Articles

Getting the Numbers Right

Get What You (Don't) Pay For
by Sheree Clark

Pro bono work is a two-way street. Here's how to get the most out of your partnership, no matter which side you're on.

Many, if not all, non profit organizations have suffered in recent years. During these uncertain times, charities must find effective, yet affordable ways to promote themselves and their causes. This is one reason why many designers take on projects from nonprofit clients. They recognize the opportunity to help an organization in need and create great design in the process. Because of the scarcity of resources in the nonprofit arena, it is especially important that projects are managed effectively by both the designer and the client. The nonprofit project often requires special handling to ensure objectives are achieved. Here are a few issues and cautions to explore when developing a pro bono relationship.

For designers

Pick your clients ... carefully. Before you agree to provide services to an organization, take the time to understand the philosophy of the group. You'll do better work for organizations whose beliefs are in line with your own. Many designers find that it is more satisfying to them - and more effective for the client - to choose one organization and focus on it, rather than being involved in one-time projects for a variety of groups. This gives the design firm a larger body of work - a campaign or series of materials - while also providing the nonprofit an integrated brand identity.

Work ahead. Because so much nonprofit work is done on a pro bono basis, it is typically scheduled for completion between paying projects, or is worked into the schedule on an "as we have time" basis. This may mean anticipating needs and starting projects earlier than in a typical client situation. Take time early in the relationship to develop a comprehensive list of what will be needed and when.

Collaborate. Put together a team of vendors to work on the project. Approach your service providers with a proposal for getting the project done that will allow them to say "yes" to your request for help. Pick partners with capabilities that are compatible with the projects you need help on. And remember that many of your vendors have a line-item in their budgets for charitable contributions, meaning that when the money is gone, it's gone. Plan accordingly!

Promote yourself and your client. If appropriate, put a credit line on work you do on a free or reduced-fee basis. Send media releases about the collaboration, and include visuals you have produced. Try to get media attention for both of you. Don't forget to enter your non profit work into design competitions - after all, one of the reasons you do the work is because the relationship allows you to stretch your creativity!

Make your value known. Some public service clients have never worked with a professional designer before. They may not know what your fee structure is, and thus do not understand the monetary value of the services you are providing. Consider issuing a statement for the time and expenses you incur so your pro bono clients understand the true worth of your contributions.

For nonprofits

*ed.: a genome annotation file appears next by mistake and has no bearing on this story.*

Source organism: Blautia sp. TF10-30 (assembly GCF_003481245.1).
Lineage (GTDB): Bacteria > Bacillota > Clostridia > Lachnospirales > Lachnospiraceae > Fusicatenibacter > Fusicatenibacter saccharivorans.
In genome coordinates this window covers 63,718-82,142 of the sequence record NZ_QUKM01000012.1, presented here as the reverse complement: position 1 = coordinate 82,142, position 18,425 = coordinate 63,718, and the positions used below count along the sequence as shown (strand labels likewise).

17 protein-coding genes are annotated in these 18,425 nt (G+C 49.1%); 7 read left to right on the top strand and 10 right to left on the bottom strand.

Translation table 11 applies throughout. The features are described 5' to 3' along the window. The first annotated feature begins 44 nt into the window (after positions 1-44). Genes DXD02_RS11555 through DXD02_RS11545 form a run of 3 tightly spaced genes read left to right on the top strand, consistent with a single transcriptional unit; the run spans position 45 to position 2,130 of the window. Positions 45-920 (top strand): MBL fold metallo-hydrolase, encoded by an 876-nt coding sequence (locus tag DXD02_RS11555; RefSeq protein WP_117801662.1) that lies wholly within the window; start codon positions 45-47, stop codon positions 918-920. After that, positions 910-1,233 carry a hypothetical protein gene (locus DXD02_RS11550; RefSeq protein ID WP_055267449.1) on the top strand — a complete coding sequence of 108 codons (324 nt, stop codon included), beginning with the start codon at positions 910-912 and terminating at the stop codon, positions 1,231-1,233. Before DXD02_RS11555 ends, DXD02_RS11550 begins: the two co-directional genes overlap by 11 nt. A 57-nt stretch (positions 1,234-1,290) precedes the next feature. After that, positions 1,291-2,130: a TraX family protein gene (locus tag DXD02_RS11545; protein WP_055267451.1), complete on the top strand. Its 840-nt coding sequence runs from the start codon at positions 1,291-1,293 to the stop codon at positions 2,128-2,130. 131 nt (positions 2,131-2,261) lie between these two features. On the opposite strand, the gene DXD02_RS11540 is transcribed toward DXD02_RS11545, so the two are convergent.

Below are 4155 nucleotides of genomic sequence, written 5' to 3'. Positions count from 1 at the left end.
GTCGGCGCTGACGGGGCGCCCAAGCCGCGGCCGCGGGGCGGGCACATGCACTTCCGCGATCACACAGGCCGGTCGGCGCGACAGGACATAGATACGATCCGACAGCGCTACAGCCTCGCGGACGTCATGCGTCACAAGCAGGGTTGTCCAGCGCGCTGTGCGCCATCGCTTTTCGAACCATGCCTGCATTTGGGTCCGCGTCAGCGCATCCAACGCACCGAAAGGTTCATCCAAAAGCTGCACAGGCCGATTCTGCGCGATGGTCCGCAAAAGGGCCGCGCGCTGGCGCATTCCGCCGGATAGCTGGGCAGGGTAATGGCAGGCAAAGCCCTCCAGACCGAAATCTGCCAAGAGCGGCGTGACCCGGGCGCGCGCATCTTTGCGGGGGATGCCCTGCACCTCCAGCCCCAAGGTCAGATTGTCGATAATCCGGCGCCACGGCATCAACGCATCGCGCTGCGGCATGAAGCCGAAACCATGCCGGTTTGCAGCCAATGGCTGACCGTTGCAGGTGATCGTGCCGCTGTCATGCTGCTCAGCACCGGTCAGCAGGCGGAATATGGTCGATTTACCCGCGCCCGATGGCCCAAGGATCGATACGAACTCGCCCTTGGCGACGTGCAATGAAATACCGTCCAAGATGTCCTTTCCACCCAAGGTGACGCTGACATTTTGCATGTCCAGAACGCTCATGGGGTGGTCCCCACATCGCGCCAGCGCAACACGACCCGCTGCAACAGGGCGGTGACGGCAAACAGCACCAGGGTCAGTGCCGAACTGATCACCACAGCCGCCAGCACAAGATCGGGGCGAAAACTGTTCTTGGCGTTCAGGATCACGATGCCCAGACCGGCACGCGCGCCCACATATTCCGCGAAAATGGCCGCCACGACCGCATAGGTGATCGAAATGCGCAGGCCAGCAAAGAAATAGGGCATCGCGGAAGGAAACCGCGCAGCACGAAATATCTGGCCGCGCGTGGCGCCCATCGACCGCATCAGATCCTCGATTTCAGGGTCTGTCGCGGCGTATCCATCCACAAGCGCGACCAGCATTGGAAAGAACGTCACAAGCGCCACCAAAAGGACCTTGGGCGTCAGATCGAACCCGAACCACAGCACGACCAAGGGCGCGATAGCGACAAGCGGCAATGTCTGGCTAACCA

Just as advance planning on the creative side can make a relationship with a nonprofit go more smoothly, there are several things a public service client should take into account in establishing a relationship with a designer.

Know what you're getting. Just because a firm agrees to do the work you need done doesn't necessarily mean you should strike up a relationship. If a firm's style is incompatible or inappropriate to your message, you're not doing anyone a favor in collaborating. Review the work of the group and meet with the staff that will be your contacts. It's a lot easier to shop for the right fit than to disengage from a bad working relationship.

Be organized. The most-cited reason for an unsatisfactory pro bono relationship is that the client doesn't value the designer's time. Start by having a creative brief that outlines your needs, the target audience, budget, timing, and "must include" items such as logo, credits, etc. Develop a schedule or timeline for when you'll have materials ready and stick to it. Come to meetings prepared. Identify one person who will work with the designer to keep communication clear.

Be helpful. Whenever possible, make the designer's job easier. If there are people on your board with graphic arts connections - printers, paper merchants, etc. - make it known to the design staff. Go to the designer's studio for meetings to save travel time. Make meetings short and efficient. Be clear and specific if a design solution is not on target ... speak up early rather than letting a project progress with further effort by the creative team.

Promote your relationship. Allow the firm to have a credit line on printed materials. Give them complimentary tickets to your events and consider recognizing the creative team during your programs. Be sure your board knows who is doing your work, and if possible champion them for paid projects board members may be involved in. Mention the firm in your newsletter and when talking to the media. Provide copies of the project for the firm to use in its own promotion efforts.

Acknowledge value. Send a thank-you letter. Be an unsolicited testimonial. Convey your gratitude to make it more likely you'll receive gratis work in the future.

Reprinted with permission of Dynamic Graphics magazine, February/March 2005, V10N1, ©2005, www.dynamicgraphics.com.